New Orleans-based filmmaker Benh Zeitlin’s feature debut is a poetic realist movie so mercurial, enchanting and full of imagination that it had me swooning. With plaudits including a Grand Jury Prize at Sundance, plus another best film award at this year’s Cannes film festival, in two months time, I’ll certainly be surprised if it doesn’t sweep up a plethora of Academy nominations. But then again, this film is deserving of far more than just a couple of Golden guys called Oscar; Zeitlin and his universally impressive cast and crew are after your heart.
Based on a stage play by co-writer Lucy Alibar, Beasts follow the whimsical world of a precocious six-year-old girl called Hushpuppy (Quvenzhané Wallis), living in abject poverty in the idyllic and rundown bayou community known fondly as “The Bathtub”. Inhabited by a community of eccentric outcasts, including her stern father Wink (Dwight Henry), it’s a natural wasteland off the beaten track in Louisiana. Whether it’s a realm of the present, the future or the unknown, the altruistic community is on the brink of a very real natural disaster, a la Hurricane Katrina. This risk doesn’t stop the residents from living a humble, merry life, wandering across the tub in makeshift houseboats, fishing, drinking and running riot across their claimed town. They embody the sense of rebellion and freedom found in Maurice Sendak’s timeless children’s book Where the Wild Things Are (and, to a lesser extent, the movie adaptation). In fact, if there’s anything that does scare them, it’s the old folklore of the Aurochs – an ancient boar tribe that used to roam this land during the Ice Age. With the natural disasters and global warming, the monsters just might rear their ugly heads.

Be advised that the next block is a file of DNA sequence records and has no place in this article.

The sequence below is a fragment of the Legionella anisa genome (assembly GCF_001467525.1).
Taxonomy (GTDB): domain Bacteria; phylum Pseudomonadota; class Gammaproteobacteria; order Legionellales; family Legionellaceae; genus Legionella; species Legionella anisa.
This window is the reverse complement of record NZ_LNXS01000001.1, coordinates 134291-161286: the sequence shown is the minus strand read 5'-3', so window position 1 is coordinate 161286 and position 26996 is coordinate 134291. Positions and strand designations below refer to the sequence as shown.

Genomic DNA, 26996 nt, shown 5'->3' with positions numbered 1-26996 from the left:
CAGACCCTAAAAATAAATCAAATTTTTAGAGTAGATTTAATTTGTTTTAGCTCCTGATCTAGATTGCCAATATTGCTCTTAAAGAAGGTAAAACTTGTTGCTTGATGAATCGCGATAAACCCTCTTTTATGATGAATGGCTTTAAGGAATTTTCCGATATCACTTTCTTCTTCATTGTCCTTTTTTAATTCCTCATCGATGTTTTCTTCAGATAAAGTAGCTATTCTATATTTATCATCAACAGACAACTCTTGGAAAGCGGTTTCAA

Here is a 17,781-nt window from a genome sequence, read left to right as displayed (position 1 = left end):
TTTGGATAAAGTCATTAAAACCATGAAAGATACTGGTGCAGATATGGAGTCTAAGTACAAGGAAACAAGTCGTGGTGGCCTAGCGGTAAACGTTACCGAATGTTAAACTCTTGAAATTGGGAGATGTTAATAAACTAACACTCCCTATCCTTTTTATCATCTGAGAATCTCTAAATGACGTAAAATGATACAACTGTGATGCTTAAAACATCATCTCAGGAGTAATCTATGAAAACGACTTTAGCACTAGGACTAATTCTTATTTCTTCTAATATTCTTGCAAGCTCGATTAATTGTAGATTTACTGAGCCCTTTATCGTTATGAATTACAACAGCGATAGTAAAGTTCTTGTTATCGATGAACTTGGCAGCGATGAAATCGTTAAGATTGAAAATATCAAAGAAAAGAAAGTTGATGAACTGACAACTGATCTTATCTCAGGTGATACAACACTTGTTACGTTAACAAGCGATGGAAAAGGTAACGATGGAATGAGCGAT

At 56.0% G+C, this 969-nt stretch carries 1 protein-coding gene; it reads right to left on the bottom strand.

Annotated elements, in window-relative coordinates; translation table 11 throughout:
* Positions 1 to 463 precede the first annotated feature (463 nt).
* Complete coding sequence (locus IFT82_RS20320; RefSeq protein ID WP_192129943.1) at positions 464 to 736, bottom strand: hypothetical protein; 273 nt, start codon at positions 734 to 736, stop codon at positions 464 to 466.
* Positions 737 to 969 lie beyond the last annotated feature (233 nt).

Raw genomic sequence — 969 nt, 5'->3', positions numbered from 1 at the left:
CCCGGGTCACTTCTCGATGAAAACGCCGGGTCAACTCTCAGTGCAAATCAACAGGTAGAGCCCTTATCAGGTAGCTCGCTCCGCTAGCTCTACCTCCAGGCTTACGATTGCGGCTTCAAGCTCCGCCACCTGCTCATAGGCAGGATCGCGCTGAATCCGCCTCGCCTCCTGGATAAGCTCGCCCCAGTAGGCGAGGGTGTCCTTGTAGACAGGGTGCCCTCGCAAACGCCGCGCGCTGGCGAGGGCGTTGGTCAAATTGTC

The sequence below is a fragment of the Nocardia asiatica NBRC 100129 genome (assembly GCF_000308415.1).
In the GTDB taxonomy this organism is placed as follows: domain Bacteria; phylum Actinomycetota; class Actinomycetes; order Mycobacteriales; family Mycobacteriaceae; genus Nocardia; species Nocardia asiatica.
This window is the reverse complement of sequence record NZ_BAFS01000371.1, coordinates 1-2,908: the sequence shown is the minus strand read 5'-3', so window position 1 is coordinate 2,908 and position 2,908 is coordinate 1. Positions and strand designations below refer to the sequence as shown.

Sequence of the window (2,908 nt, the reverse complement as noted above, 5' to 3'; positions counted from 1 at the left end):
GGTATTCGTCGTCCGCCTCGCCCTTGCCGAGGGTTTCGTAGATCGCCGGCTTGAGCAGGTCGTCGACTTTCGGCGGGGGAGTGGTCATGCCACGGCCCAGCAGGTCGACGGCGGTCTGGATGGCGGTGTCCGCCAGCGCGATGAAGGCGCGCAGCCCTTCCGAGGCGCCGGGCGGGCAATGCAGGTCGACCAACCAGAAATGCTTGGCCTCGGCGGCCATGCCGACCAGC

Whilst the narrative may be slight and incidental, Beasts is driven by it’s sense of community spirit and the tender father and daughter relationship. With risk of being a critical pariah, it all reminded me of Disney’s feline friendly animation The Lion King, with Hushpuppy and Wink closely resembles Sima and Mufasa. It’s in the young girl’s desire to defy her little boundaries, to mature and find her roar, whilst her ailing father looks on idly in the wings, unable to express his pride and deep regret that his wife couldn’t be there to see the beautiful beast that the pair have created.
It’s great testament that the film never gets too allegorical or become a pointed critique on attitudes to global warming. Instead, Zeitlin grabs our attention via striking an emotional cord. It’s partly his vision, but the performances are what linger. Shot when she was just 5 years old, Wallis is the closest thing I’ve seen to unbridled cinematic purity since Aida Mohammadkhani’s performance in Iranian director Jafar Panahi’s debut The White Balloon. She doesn’t really perform as a child, she is a child, with all the innocence and curiosity that comes with it. The sense of reality and pertinence deepens by Zeitlin and crew casting a bunch of New Orleans locals too, none more so than the astonishing non-actor Dwight Henry as Wink, who was discovered as the boss at a bakery next to the production office.
Although comparisons with Terrence Malick’s use of landscape as character are aplenty, Zeitlin has managed to do the most gallant thing a debut director could do, make a film so nobly unclassifiable. There’s elements of comedy in the eccentric swamp folk, alongside great tragedy, fantasy and, to some extent, natural horror. With the Cajun speckled score by Zeitlin and Dan Romer heightens the ethereal spirit emanating from cinematographer Ben Richardson’s brilliantly inquisitive handheld capture tracking shots, it’s pure imagination. Beauty and the Beast, and one of the the year’s best.
PS – If I may be so bold, I think this film would be perfectly accompanied by City World, the directorial debut from Orlando filmmaker Brent Chesanek. Read more, and listen to my conversation with Brent, here.